A future in which the academy as we know it is dissolved and scholars are forced to become "celebrities" to keep their jobs has been described in a paper predicting potential developments over the next 25 years.
Academics from the University of Hertfordshire said that university leaders and policymakers should act now to prevent their predictions from becoming a reality.
The paper, Scenarios for the Future of the HE Sector: Where Will We Be in 25 Years' Time?, is written by Eddie Blass, senior lecturer in higher education, Anne Jasman, reader in education, and Steve Shelley, principal lecturer in human resource management. It describes five "extreme possibilities" that are "probable according to policy decisions made by governments now".
The authors add that the paper, presented at the Society for Research into Higher Education conference in South Wales last week, uses "provocative language to evoke an emotional response".
In the first scenario, debt aversion following the credit crunch obliterates the undergraduate market in favour of part-time further education. Universities concentrate on postgraduates and the academy "shrinks back to ancients and redbricks". A new "professional" academic role develops to manage knowledge transfer and secure cash.
In the second vision, disciplines divide as business drives funding. The sector splits into "pure providers", which account for just 20 per cent of staff and 10 per cent of students, and "applied" ones that work more closely with industry. Academics may move from pure to applied institutions, but rarely in the other direction.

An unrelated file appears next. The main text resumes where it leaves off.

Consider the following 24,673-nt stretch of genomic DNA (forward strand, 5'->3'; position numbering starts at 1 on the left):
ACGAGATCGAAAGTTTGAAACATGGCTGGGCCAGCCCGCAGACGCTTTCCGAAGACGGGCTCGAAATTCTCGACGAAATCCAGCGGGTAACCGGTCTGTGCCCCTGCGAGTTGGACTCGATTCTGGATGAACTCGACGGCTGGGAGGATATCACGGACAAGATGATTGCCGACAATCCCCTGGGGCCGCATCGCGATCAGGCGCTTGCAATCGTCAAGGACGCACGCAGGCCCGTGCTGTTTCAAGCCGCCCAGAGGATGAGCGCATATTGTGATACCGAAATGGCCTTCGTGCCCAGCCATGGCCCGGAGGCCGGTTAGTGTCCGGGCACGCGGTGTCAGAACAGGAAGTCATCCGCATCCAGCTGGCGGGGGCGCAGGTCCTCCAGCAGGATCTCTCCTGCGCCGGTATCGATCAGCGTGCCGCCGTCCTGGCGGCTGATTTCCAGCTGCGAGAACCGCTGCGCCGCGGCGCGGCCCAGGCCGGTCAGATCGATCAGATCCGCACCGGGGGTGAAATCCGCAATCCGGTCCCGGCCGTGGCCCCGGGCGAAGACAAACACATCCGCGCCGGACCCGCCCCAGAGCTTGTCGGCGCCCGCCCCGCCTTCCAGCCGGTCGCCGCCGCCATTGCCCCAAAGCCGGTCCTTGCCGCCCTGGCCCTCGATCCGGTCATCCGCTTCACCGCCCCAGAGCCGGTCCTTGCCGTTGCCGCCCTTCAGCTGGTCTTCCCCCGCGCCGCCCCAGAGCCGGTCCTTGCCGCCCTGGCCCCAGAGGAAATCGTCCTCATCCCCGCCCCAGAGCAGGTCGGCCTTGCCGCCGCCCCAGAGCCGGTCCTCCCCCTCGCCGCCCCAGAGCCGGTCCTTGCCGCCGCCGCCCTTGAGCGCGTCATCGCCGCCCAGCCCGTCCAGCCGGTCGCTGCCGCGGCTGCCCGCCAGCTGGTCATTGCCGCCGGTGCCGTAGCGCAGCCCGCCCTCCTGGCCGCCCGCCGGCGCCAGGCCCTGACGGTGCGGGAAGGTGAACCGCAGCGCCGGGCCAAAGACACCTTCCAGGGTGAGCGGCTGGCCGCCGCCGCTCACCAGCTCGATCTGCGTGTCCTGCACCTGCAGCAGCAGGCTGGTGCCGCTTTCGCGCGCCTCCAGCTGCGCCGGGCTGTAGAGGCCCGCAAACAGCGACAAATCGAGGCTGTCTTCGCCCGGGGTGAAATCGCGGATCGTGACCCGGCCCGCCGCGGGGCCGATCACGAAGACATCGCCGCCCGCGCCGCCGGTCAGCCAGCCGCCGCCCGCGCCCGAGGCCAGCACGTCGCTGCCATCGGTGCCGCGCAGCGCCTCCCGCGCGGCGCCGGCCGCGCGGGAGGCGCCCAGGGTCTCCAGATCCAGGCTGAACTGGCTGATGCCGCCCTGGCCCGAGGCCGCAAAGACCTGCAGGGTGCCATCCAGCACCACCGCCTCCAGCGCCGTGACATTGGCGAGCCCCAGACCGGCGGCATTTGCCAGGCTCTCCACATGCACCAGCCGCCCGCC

In the third model, regional universities dominate and "the role of the academic is lower status and less specialised" than now.
The fourth scenario sees the withdrawal of state funding from higher education, leaving students to fund themselves. Academics are expected to generate enough income to sustain their positions: as a result, "a celebrity culture develops".
Finally, the paper suggests a future in which "societal unrest arises in response to the decline of the education system". As a result, a 2 per cent education tax is introduced, paying for free undergraduate education for all. The sector expands, becoming "the envy of other nations", but there is a price to pay as concepts of quality and student satisfaction converge.
The authors say the scenarios may help the sector to come up with ways to prevent them from occurring.
"The paper challenges the current discourse, offering alternatives that place us somewhere on a continuum from the 'elitist' provision that history maps to a 'popularist' corporate provision that contradicts the very idea of the university itself," they write.